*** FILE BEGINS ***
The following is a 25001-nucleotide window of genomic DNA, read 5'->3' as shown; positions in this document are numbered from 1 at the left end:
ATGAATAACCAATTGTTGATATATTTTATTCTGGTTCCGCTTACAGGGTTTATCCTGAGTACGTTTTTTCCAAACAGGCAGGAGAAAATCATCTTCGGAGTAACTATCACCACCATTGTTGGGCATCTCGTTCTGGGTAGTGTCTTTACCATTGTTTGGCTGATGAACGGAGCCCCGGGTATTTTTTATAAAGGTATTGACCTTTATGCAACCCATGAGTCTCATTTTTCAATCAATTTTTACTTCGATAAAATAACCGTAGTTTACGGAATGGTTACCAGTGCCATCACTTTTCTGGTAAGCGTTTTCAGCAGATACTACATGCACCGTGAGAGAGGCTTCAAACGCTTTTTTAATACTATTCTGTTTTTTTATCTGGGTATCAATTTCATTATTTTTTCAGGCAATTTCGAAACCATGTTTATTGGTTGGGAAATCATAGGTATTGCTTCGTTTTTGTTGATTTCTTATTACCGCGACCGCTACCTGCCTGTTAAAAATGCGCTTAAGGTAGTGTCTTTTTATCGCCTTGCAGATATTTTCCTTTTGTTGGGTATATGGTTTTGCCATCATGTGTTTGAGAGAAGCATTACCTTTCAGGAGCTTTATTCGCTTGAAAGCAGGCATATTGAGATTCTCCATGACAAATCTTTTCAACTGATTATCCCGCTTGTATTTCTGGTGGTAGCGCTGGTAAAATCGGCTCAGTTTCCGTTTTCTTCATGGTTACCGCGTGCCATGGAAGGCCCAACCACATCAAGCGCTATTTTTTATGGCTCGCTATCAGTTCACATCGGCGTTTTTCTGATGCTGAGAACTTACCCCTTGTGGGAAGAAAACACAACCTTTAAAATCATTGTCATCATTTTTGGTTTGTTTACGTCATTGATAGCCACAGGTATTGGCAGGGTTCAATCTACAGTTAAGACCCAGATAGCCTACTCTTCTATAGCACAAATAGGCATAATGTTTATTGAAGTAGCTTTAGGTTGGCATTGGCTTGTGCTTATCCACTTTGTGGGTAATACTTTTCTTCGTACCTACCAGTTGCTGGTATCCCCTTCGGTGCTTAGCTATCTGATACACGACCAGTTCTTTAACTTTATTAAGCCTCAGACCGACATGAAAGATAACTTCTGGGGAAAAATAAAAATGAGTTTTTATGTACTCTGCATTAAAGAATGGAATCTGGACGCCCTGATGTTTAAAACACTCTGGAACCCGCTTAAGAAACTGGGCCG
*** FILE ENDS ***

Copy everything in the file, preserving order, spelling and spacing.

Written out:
The following is a 25001-nucleotide window of genomic DNA, read 5'->3' as shown; positions in this document are numbered from 1 at the left end:
ATGAATAACCAATTGTTGATATATTTTATTCTGGTTCCGCTTACAGGGTTTATCCTGAGTACGTTTTTTCCAAACAGGCAGGAGAAAATCATCTTCGGAGTAACTATCACCACCATTGTTGGGCATCTCGTTCTGGGTAGTGTCTTTACCATTGTTTGGCTGATGAACGGAGCCCCGGGTATTTTTTATAAAGGTATTGACCTTTATGCAACCCATGAGTCTCATTTTTCAATCAATTTTTACTTCGATAAAATAACCGTAGTTTACGGAATGGTTACCAGTGCCATCACTTTTCTGGTAAGCGTTTTCAGCAGATACTACATGCACCGTGAGAGAGGCTTCAAACGCTTTTTTAATACTATTCTGTTTTTTTATCTGGGTATCAATTTCATTATTTTTTCAGGCAATTTCGAAACCATGTTTATTGGTTGGGAAATCATAGGTATTGCTTCGTTTTTGTTGATTTCTTATTACCGCGACCGCTACCTGCCTGTTAAAAATGCGCTTAAGGTAGTGTCTTTTTATCGCCTTGCAGATATTTTCCTTTTGTTGGGTATATGGTTTTGCCATCATGTGTTTGAGAGAAGCATTACCTTTCAGGAGCTTTATTCGCTTGAAAGCAGGCATATTGAGATTCTCCATGACAAATCTTTTCAACTGATTATCCCGCTTGTATTTCTGGTGGTAGCGCTGGTAAAATCGGCTCAGTTTCCGTTTTCTTCATGGTTACCGCGTGCCATGGAAGGCCCAACCACATCAAGCGCTATTTTTTATGGCTCGCTATCAGTTCACATCGGCGTTTTTCTGATGCTGAGAACTTACCCCTTGTGGGAAGAAAACACAACCTTTAAAATCATTGTCATCATTTTTGGTTTGTTTACGTCATTGATAGCCACAGGTATTGGCAGGGTTCAATCTACAGTTAAGACCCAGATAGCCTACTCTTCTATAGCACAAATAGGCATAATGTTTATTGAAGTAGCTTTAGGTTGGCATTGGCTTGTGCTTATCCACTTTGTGGGTAATACTTTTCTTCGTACCTACCAGTTGCTGGTATCCCCTTCGGTGCTTAGCTATCTGATACACGACCAGTTCTTTAACTTTATTAAGCCTCAGACCGACATGAAAGATAACTTCTGGGGAAAAATAAAAATGAGTTTTTATGTACTCTGCATTAAAGAATGGAATCTGGACGCCCTGATGTTTAAAACACTCTGGAACCCGCTTAAGAAACTGGGCCG